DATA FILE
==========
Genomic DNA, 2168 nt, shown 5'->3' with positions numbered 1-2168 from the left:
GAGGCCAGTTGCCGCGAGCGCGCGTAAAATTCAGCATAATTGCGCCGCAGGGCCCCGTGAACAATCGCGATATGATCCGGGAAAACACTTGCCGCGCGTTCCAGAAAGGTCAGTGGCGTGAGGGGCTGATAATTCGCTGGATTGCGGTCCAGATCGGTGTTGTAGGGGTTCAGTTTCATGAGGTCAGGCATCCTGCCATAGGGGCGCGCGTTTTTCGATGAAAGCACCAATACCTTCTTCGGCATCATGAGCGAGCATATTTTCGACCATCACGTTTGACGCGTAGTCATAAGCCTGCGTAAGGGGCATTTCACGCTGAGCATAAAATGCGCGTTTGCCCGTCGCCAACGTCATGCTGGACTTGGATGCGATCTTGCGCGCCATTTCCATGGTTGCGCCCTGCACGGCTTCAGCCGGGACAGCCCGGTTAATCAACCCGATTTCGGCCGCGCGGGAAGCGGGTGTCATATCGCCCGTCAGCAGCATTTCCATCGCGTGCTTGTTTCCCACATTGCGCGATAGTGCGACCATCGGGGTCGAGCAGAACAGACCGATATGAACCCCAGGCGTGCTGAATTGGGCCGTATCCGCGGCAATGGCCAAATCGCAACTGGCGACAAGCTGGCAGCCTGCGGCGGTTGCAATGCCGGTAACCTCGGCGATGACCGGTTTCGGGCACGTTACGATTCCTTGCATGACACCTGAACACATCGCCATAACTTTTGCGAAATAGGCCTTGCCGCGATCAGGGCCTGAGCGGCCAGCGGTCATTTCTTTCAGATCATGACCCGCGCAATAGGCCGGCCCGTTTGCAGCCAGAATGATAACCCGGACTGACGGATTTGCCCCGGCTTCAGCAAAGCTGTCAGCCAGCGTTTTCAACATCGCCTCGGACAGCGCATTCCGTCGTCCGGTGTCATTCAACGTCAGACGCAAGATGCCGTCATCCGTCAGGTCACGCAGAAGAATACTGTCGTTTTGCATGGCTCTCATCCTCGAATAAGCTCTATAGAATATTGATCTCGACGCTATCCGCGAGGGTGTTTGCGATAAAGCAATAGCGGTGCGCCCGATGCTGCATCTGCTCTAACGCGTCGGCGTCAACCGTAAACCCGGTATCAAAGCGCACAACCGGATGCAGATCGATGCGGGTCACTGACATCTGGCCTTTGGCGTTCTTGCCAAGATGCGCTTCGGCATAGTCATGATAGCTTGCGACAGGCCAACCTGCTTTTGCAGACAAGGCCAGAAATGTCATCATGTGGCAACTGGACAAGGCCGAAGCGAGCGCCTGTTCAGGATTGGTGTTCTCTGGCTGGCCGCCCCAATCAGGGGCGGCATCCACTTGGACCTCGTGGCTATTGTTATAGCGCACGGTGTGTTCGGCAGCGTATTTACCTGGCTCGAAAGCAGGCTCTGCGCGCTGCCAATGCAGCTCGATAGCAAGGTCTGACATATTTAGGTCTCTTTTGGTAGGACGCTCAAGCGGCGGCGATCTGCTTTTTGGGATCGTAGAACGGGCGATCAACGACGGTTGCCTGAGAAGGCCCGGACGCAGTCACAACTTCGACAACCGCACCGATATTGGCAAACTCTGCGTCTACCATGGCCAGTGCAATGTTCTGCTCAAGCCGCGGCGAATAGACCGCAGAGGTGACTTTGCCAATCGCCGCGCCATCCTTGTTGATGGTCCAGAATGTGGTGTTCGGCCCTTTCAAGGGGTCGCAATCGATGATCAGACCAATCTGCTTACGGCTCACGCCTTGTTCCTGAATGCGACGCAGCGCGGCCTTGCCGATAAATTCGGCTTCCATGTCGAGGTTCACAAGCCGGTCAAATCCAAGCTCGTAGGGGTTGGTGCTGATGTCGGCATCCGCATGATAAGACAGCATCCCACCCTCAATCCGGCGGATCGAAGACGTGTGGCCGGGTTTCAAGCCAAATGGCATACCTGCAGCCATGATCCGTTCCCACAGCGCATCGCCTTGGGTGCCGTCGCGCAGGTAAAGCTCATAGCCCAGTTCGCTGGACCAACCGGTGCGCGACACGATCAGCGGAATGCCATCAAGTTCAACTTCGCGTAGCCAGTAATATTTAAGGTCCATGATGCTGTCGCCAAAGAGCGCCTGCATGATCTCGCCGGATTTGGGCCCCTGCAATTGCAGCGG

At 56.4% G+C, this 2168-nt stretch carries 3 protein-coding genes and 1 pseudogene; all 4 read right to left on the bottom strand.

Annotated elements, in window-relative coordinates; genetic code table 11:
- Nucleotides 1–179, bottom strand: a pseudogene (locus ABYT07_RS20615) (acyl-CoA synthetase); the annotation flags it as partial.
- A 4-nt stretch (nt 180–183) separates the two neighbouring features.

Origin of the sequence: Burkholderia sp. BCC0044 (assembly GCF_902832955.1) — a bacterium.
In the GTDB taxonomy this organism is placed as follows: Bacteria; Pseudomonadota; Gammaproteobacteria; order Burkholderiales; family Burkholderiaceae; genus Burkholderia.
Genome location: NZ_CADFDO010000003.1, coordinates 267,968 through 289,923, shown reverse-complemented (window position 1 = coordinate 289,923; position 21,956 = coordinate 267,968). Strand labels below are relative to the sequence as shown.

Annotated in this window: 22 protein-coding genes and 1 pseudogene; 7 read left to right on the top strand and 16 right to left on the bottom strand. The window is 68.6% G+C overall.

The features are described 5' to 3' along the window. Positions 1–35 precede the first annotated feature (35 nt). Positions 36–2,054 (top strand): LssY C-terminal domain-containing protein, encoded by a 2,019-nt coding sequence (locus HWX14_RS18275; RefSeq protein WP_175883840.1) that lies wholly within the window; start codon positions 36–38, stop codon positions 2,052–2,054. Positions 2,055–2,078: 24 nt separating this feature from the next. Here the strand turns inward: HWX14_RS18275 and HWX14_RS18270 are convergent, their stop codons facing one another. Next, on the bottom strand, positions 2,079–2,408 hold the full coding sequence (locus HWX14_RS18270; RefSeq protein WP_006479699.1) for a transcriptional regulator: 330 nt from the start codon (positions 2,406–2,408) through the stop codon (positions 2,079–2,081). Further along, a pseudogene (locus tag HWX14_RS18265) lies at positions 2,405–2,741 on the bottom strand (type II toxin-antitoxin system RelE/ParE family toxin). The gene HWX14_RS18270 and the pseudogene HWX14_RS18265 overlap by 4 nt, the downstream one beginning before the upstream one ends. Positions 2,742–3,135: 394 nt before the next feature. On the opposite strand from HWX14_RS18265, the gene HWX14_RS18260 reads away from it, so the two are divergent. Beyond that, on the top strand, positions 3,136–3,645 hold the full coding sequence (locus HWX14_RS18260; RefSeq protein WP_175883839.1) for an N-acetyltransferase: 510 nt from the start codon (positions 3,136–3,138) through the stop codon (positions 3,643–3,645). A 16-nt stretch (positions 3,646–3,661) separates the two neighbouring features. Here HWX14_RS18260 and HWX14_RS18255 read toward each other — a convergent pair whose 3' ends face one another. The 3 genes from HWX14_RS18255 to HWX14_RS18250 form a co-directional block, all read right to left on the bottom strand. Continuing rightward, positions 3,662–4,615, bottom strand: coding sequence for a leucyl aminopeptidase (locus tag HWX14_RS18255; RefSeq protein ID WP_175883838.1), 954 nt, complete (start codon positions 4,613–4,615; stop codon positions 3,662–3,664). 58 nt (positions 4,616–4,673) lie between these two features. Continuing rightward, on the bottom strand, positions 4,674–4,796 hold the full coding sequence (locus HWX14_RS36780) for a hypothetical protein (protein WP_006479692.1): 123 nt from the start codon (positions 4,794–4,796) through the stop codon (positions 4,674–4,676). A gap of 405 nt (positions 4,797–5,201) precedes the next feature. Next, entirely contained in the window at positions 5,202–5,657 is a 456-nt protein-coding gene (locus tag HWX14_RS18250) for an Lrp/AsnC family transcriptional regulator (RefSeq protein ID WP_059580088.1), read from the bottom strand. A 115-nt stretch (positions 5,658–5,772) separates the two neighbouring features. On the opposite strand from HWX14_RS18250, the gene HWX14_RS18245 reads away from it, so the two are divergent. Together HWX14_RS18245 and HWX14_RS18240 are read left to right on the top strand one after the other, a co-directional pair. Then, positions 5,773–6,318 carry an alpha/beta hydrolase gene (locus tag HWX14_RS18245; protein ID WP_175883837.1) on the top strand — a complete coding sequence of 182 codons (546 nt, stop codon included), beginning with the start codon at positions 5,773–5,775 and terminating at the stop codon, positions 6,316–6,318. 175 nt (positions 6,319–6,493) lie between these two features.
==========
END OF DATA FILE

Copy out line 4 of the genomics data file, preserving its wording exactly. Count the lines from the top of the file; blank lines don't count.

Annotated elements, in window-relative coordinates; genetic code table 11: